We wandered around the stones taking photographs as the sun slowly rose higher and the day began. Phones continue to be raised to the sky but now open palms were also pointed towards the warming sun. Trying to catch the warmth and glow of the first light on the summer solstice. We agreed that this was the nicest way to greet the new day.
Visitors started to relax and pull away from the stones themselves, almost as though they were allowing them to breathe once more. The fields around the area started to fill with people sitting, relaxing and enjoying the view of the stones from further out.
Leaving Stonehenge but having the memory forever
After a few hours, we decided we would take our leave. We would be ahead of the rush of commuters heading to work. Their day only just beginning but with us awake for so long already. It is easy to see what they had missed in their slumber. Leaving Stonehenge behind we made the same walk back to the car, only this time in the daylight. Turning occasionally to look back at the stones and marvel at the majesty of them.
The music and drumming slowly faded as we disappeared into the forest and back to the real world. Both knowing we had witnessed something magical.
I first saw Stonehenge as a child
As a child, I used to go fishing with my Father, a lot. I’d look forward to the weekends, for I knew he would be free from the shackles of work and his smile would welcome me from my slumber. It was on one such weekend when he dragged me out of bed in the darkness and I helped load up the fishing gear, that we set off for a fishery in Salisbury. It was dark, the roads were empty, and we chatted and listened to music as the car rumbled over the worn out A303.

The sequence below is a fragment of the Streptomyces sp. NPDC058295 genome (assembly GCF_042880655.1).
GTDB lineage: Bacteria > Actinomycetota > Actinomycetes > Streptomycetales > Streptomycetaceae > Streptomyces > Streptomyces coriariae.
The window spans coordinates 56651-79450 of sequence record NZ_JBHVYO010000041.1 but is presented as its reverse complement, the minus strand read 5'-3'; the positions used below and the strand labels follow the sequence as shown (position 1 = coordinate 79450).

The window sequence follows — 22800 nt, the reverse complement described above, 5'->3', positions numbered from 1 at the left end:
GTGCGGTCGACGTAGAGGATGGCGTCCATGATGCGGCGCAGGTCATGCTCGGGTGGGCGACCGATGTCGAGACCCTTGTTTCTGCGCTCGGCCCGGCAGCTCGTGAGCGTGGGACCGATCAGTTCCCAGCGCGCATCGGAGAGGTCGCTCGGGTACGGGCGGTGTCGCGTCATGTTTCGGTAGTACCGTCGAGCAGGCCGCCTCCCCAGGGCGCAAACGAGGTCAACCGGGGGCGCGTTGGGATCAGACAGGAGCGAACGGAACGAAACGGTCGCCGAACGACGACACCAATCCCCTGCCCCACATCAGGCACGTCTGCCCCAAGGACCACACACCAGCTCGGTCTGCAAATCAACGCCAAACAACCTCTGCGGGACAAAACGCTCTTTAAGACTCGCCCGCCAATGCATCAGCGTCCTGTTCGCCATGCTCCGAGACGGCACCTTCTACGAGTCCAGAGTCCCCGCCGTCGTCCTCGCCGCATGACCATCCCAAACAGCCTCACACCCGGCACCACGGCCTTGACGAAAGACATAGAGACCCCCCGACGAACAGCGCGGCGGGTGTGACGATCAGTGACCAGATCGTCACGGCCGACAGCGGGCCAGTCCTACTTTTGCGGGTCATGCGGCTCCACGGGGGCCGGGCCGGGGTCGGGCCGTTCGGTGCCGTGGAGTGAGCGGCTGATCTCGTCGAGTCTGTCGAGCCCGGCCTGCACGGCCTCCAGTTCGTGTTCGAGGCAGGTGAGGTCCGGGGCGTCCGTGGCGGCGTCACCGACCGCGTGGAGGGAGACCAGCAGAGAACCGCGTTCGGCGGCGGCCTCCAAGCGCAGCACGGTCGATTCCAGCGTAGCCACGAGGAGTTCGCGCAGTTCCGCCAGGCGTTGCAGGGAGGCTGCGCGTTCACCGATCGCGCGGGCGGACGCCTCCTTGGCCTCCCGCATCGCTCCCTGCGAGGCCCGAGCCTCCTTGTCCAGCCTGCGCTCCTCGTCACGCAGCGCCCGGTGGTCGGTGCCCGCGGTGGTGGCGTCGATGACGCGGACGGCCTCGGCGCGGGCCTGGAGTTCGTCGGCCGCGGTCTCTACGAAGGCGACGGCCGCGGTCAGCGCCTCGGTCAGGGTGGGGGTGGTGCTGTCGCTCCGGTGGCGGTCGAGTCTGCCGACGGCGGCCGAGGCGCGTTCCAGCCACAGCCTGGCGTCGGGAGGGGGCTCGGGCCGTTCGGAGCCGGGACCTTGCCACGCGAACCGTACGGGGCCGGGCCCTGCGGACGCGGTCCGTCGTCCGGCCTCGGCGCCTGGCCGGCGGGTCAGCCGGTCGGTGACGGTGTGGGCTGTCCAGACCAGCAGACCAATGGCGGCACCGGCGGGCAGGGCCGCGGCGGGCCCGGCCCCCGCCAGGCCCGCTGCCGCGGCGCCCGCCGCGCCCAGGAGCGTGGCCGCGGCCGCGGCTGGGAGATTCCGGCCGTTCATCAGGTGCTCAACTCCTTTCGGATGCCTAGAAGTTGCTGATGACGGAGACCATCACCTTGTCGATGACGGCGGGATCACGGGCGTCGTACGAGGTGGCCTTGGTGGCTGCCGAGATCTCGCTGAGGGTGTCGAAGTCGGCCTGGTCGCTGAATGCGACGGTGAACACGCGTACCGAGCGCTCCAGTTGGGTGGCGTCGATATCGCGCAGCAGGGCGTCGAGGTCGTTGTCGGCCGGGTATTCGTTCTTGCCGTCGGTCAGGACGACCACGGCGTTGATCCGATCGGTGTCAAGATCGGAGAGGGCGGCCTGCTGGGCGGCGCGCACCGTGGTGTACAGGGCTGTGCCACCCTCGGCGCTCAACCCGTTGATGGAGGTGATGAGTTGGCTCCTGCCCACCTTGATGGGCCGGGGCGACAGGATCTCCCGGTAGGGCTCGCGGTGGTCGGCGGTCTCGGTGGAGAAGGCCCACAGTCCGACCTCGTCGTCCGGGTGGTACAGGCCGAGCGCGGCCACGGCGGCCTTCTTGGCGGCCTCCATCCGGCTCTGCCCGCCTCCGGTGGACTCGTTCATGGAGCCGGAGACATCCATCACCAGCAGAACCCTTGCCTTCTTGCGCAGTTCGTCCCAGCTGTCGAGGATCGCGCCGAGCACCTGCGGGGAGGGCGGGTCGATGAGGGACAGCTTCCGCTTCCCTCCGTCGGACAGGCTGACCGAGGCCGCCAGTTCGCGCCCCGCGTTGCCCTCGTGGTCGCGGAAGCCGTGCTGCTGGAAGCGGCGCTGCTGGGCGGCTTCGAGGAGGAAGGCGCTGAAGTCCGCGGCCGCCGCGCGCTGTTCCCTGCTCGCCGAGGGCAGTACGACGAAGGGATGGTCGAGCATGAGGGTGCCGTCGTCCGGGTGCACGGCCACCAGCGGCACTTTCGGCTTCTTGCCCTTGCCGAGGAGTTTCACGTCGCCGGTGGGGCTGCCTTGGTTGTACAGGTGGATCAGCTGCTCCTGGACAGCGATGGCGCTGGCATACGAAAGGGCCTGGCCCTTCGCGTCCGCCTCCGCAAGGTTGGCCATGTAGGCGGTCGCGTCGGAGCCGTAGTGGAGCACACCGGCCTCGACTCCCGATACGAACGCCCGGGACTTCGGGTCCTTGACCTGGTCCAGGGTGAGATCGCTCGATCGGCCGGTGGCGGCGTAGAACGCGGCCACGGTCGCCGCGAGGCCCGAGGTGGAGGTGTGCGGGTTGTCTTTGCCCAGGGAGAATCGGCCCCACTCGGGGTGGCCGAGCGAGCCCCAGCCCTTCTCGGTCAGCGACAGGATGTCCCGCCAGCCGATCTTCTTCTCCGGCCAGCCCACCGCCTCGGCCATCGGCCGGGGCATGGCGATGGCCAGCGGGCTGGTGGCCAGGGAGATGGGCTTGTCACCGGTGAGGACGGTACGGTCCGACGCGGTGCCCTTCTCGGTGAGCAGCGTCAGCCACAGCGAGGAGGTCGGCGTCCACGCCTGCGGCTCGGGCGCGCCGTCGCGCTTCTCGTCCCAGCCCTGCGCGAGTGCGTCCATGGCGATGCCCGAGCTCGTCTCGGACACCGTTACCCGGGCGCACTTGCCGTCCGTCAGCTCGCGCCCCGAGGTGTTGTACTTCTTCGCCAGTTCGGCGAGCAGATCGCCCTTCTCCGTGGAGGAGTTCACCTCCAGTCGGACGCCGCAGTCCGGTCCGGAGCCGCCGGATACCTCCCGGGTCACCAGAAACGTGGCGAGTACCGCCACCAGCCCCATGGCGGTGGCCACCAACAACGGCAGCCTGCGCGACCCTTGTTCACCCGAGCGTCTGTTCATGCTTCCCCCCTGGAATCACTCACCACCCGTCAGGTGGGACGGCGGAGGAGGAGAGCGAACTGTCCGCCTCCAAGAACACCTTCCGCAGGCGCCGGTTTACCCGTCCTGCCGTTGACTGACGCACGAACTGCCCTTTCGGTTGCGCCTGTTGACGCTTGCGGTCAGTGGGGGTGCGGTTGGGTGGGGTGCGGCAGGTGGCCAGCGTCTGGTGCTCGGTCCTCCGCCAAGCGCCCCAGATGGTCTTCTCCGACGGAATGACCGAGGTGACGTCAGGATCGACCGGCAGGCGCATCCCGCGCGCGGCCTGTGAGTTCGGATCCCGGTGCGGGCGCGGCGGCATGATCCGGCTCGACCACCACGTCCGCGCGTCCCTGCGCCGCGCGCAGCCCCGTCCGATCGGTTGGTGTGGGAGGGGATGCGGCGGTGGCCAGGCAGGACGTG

Gradually light came into the sky and something I’ll always remember happened as we came over the brow of a hill. The sun peaked over the trees and there was Stonehenge silhouetted before my eyes. My Father and I could only marvel at our timing. It was a major moment in my childhood that I always look back upon. I even wrote a poem called ‘The Fatherlands’ all about it. That poem was published years later in an anthology.
Now, much later on in my life, I had been gifted another beautiful experience by Stonehenge that I would always recall just as fondly.
Visiting Stonehenge is an incredible experience at any time of the year. We offer a wide range of tours that allow you to immerse yourself in their wonder. We offer unique special access tours as well as the sunrise tour itself. Stonehenge is a real wonder of the world and a must visit attraction of the UK.
Please do share your experience of visiting Stonehenge with us at London Toolkit in the comments section. We’d love to hear from you. Taken a picture of Stonehenge? Use the hashtag #londontoolkit in your social media feed for a chance to be featured.
Find Out More:
Tours to Stonehenge from London
Special access visits to Stonehenge
Hotel accommodation in London